More information about how biological networks develop


Researchers at IRB Barcelona identify a new component that regulates the development of the tracheal system of the fly Drosophila melanogaster.

Evolution has favored the formation of ramified structures in organisms. This strategy maximizes operative surface, thereby allowing the transport of oxygen and nutrients throughout the organism and the exchange of gases between blood and tissues. In this study, researchers headed by Jordi Casanova at IRB Barcelona have used the tracheal system of the fly Drosophila melanogaster – which develops in a similar way to the vascular system in mammals – to study how networks develop.

The formation of new extensions in ramified systems is regulated by a single cell located at the extremity of each branch. This cell directs the migration of the branch. During embryonic development of the tracheal system, these “leader” cells migrate following FGF (fibroblast growth factor) signals from the environment, in such a way that the more intense the signal the greater the number of ramifications that develop. The results of the study demonstrate that these FGF signals are exquisitely controlled by the protein Sequoia. “We have discovered that Sequoia regulates the expression of FGF; this regulation induces cells to migrate in a controlled fashion and to extend to form the required number of ramifications”, explains Sofia Araújo, first author of the study.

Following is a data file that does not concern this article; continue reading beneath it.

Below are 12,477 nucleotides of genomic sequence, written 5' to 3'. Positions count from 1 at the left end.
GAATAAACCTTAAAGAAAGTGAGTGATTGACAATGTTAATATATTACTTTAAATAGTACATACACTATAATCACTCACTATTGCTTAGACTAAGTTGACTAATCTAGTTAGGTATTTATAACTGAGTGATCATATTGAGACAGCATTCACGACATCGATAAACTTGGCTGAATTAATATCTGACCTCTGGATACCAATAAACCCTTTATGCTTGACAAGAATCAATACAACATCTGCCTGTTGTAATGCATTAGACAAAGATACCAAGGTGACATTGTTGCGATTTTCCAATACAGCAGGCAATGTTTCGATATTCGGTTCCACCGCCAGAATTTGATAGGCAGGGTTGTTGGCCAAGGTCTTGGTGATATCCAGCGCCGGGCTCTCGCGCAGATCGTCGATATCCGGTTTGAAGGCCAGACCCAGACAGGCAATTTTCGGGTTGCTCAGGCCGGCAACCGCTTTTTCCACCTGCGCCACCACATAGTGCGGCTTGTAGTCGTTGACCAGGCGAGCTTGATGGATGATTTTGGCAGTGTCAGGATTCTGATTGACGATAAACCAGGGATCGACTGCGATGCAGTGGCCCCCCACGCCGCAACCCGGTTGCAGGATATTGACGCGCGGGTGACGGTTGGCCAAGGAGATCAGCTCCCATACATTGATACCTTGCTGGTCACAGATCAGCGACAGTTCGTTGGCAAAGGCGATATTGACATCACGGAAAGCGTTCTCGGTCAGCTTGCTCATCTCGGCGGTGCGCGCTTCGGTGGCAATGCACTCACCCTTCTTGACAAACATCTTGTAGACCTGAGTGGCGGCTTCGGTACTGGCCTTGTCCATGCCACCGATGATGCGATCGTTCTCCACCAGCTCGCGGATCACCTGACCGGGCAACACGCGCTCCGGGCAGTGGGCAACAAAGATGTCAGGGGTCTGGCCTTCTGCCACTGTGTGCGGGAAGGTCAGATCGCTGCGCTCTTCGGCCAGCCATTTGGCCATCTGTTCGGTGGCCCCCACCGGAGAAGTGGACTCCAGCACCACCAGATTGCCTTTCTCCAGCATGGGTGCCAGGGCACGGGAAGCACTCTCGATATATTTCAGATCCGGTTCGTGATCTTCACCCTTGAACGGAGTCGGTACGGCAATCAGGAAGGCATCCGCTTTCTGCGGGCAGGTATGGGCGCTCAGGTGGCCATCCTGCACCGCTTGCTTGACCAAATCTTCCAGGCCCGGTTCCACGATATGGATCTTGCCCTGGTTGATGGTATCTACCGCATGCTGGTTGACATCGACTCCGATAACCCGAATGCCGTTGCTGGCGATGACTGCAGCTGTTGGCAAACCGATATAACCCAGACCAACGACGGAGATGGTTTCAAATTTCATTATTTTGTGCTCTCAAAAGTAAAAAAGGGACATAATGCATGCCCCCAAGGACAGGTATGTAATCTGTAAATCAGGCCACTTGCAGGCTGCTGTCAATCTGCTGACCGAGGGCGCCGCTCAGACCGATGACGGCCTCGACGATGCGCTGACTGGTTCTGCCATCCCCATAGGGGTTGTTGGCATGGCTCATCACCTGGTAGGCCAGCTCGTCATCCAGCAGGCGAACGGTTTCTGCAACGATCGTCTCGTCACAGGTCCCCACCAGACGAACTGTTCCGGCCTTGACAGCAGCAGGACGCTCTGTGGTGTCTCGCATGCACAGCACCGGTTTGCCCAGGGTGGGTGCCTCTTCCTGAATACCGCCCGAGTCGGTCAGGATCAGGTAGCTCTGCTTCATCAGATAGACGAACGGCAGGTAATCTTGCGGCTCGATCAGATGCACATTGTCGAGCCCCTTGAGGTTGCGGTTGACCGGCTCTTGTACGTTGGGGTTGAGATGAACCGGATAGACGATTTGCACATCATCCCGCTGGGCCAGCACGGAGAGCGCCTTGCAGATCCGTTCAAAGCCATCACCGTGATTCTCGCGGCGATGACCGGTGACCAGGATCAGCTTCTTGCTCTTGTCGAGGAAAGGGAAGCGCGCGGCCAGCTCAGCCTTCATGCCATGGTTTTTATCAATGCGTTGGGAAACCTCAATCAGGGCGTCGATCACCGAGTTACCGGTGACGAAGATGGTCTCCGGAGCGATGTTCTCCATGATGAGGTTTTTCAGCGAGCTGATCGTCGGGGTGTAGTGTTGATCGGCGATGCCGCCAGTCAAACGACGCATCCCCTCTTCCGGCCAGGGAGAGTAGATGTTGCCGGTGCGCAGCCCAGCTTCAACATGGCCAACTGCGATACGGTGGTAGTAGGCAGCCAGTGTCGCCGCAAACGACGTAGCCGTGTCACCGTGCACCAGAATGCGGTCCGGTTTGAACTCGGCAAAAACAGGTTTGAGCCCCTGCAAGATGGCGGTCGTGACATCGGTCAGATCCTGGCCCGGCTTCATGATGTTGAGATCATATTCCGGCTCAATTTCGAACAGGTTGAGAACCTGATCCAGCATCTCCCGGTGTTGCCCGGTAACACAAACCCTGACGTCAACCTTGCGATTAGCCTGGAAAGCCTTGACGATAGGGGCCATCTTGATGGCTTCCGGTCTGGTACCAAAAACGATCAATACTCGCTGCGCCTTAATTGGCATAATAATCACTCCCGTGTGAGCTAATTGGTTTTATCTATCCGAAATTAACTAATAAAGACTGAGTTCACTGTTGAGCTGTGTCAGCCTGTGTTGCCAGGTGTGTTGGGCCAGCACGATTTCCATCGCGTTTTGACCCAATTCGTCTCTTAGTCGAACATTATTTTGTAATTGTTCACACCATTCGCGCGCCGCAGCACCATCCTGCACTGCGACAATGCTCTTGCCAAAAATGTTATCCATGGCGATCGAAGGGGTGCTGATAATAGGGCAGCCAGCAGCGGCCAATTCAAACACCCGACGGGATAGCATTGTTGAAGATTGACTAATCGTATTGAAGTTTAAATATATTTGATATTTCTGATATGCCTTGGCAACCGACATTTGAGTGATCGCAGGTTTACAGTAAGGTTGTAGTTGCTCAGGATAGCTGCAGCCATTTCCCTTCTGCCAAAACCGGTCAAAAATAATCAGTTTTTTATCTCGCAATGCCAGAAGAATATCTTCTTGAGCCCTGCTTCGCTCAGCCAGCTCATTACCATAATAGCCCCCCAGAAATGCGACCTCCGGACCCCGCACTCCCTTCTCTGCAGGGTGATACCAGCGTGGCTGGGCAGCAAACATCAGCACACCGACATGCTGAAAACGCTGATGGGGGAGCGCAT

Ramification processes also occur outside development, for example when tissue requires more oxygen or nutrients. In these cases the tissues multiple the ramifications of the vascular system, thereby ensuring the correct supply of substrates. “This is the strategy used by tumor cells. They induce the formation of new blood vessels to ensure the oxygen and nutrients required for growth and development”, states Araújo. Understanding how these ramification processes work is crucial to prevent the development of new blood vessels that feed tumors, one of the most important strategies currently used in anticancer treatment.

Reference article:
Sequoia establishes tip-cell number in Drosophila trachea by regulating FGF levels.
Araújo SJ and Casanova J.
Journal of Cell Science (2011) [doi: doi:10.1242/jcs.085613]

Watch video

The video shows how embryos that do not express Sequoia form more ramifications in cell migration and show severe alterations in tracheal system development.